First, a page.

50 kW Fuel Cell Test Facility - American Consulting Engineers Council of Georgia 1996 State Award Winner
In 1839, Grove demonstrated that electrolysis of water could be reversed using platinum electrodes and created the first fuel cell. A fuel cell is an electrochemical device in which electrical energy is generated by chemical reaction without altering the electrodes and electrolyte of the cell itself. This feature distinguishes the fuel cell from the storage battery.
More recently, the Department of Energy (DOE) has become interested in the fuel cell as a nonpolluting automotive power plant. DOE grants were made to the big three to develop a 50-60 kW fuel cell suitable for small vehicles. Emprise was selected by Chrysler/AlliedSignal and General Motors (Delphi Division) to supply their scientists with the research equipment they needed to meet the DOE challenge.
The central problem in fuel cell design revolves around "the stack." This arrangement of anodes, cathodes and electrolytes is responsible for the conversion of chemical energy to electrical power. Stacks are tested by passing fuel (usually hydrogen) and oxidant (usually air) through alternate plates in the stack. In the research setting, these flows must be carefully measured and controlled. Furthermore, it is essential that the gas streams be precisely humidified to avoid drying out the electrolyte and thus stopping the flow of electricity.
The process of measuring, controlling and humidifying the reactants is further complicated by the need to do so over an extremely wide operating range. The test facility must test stacks producing from 500 watts to 60 kW. Operating pressures from 2 to 75 psig and relative humidities from 50 to 100% at temperatures from 50 to 110 degrees C must be simulated. Extraordinary techniques of pressure, temperature and humidity control are necessary to meet these requirements.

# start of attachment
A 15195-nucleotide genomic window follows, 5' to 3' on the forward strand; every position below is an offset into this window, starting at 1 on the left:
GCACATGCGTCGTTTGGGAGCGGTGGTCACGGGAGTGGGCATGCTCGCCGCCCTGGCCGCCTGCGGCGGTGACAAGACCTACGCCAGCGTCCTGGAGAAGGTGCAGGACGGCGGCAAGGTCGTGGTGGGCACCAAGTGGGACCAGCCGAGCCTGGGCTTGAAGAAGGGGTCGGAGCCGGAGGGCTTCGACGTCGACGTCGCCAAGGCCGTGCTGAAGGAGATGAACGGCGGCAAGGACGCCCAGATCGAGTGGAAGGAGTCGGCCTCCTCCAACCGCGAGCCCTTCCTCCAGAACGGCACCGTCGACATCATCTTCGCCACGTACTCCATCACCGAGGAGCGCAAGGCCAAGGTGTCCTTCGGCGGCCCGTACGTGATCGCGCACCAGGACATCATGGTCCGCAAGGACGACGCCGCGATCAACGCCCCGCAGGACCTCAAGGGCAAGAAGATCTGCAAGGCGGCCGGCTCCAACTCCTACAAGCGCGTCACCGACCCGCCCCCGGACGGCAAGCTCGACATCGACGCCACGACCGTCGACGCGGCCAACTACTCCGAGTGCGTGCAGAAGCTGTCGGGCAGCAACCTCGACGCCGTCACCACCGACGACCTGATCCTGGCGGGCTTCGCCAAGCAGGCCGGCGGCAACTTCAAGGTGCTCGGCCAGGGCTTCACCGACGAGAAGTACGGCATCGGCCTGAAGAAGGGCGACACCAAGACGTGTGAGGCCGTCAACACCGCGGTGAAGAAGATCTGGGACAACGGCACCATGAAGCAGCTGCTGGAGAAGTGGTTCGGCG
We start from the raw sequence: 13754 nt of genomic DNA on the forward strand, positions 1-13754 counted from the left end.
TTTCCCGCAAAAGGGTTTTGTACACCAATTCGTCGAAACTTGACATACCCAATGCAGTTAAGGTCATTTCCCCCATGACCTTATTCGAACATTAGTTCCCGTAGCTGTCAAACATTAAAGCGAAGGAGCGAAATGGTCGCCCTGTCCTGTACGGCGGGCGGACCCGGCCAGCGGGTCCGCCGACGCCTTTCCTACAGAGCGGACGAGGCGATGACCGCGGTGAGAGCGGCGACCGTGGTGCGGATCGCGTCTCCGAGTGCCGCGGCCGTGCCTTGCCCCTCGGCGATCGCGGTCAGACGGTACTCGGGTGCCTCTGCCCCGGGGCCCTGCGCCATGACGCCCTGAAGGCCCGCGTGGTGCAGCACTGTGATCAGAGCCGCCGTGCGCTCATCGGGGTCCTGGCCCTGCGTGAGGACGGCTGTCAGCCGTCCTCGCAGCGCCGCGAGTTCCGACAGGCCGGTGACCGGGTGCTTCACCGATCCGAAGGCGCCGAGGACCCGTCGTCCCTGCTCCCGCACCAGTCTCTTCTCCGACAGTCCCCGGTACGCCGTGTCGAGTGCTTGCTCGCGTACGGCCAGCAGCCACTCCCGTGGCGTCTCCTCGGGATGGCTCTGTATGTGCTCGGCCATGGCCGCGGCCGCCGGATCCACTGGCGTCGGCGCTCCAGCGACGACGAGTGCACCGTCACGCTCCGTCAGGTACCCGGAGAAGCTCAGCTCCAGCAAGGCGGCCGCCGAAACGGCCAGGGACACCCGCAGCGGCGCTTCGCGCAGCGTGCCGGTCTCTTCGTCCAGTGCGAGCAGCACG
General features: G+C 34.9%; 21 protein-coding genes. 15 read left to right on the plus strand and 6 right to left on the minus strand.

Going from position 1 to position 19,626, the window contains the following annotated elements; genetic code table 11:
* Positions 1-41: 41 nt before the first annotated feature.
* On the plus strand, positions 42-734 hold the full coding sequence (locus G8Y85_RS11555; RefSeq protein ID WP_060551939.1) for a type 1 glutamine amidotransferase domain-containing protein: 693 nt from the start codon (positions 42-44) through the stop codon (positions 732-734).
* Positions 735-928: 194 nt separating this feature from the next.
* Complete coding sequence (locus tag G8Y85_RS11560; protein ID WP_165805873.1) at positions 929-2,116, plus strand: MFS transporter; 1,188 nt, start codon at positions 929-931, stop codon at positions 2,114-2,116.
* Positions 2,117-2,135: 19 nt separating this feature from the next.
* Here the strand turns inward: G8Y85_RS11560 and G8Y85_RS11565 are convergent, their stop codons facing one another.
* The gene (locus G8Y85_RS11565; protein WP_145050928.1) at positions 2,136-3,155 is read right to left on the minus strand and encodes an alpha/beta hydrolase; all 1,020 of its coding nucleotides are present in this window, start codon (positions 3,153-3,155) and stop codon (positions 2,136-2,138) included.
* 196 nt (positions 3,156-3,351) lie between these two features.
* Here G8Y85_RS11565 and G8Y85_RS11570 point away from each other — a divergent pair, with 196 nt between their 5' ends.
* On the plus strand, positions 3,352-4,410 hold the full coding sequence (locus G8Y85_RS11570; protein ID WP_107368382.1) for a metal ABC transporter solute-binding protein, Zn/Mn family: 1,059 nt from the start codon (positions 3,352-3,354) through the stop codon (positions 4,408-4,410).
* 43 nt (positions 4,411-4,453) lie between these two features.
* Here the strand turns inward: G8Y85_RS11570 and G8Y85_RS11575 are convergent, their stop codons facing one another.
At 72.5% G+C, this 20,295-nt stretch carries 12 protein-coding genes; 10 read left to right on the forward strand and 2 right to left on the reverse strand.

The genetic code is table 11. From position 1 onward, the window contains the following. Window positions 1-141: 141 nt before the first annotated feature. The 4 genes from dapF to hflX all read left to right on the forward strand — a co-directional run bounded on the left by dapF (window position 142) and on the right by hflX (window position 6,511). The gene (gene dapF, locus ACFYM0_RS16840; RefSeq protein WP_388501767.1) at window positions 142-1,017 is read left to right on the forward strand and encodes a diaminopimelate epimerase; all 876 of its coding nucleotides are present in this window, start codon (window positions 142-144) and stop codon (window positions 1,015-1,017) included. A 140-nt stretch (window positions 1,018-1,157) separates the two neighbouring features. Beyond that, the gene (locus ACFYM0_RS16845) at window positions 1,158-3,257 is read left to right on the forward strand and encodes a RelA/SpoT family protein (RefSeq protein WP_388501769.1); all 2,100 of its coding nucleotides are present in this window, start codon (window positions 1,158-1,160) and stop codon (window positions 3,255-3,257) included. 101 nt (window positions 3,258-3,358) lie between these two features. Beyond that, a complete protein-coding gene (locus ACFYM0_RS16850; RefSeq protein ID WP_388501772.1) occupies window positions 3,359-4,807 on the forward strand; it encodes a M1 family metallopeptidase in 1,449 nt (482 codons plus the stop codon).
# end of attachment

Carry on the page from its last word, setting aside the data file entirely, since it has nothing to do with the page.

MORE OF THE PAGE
Fuel cells require two independent gas flow circuits (the anode and cathode). Each circuit is functionally identical but carefully sized to match the flow associated with each reactant.
Most functions of the reactant circuits are accomplished by ordinary means. Plate type condensers recover the deionized water from the stack exhaust while metering pumps return it for recycling in the humidifiers. Stack ventilation rates are controlled by staged globe valves mounted in the condenser exhausts. A programmable controller provides direct digital control of the test process while a PC serves as the operator interface. Test sequencing, control and data acquisition are fully automatic.
Other process functions are more challenging. Twelve bit digital valves solved the difficult problem of stack inlet pressure control while also providing accurate flow measurement over the full operating envelope. These gas flow measurements are used to calculate the exact amount of water required for reactant humidification. Precision metering pumps inject about 90% of this water into the anode and cathode gas streams. This two phase flow is heated in plate type heat exchangers where the large plate surfaces vaporize the water and heat the gas to a point well above the target dry bulb setpoint. The remaining water is metered to a point downstream of the heat exchanger and atomized by a sonic nozzle. This fine spray creates an adiabatic quench that cools the humidified gas to the exact dry bulb and specific humidity desired for that test. Thus, the total flow through the metering pumps determines the final specific humidity, and the proportion of water used in the process determines the final dry bulb temperature.
The AlliedSignal/Chrysler team has begun testing fuel cell designs with their new test facility. The unique system design allows testing of extremely small experimental stacks while retaining the capacity to test full scale vehicle power plants. The ingenious humidification system exhibits precise humidity control and setpoint stability during flow transients. Temperature and humidity transients are simulated simply by varying the speed of the water injection pumps. Acting under computer control, the system can simulate complex transient driving cycles that can quickly identify power plant problems before they appear in the field.
The Emprise fuel cell test facility design is helping to pave the way for the low emissions vehicles of the future.
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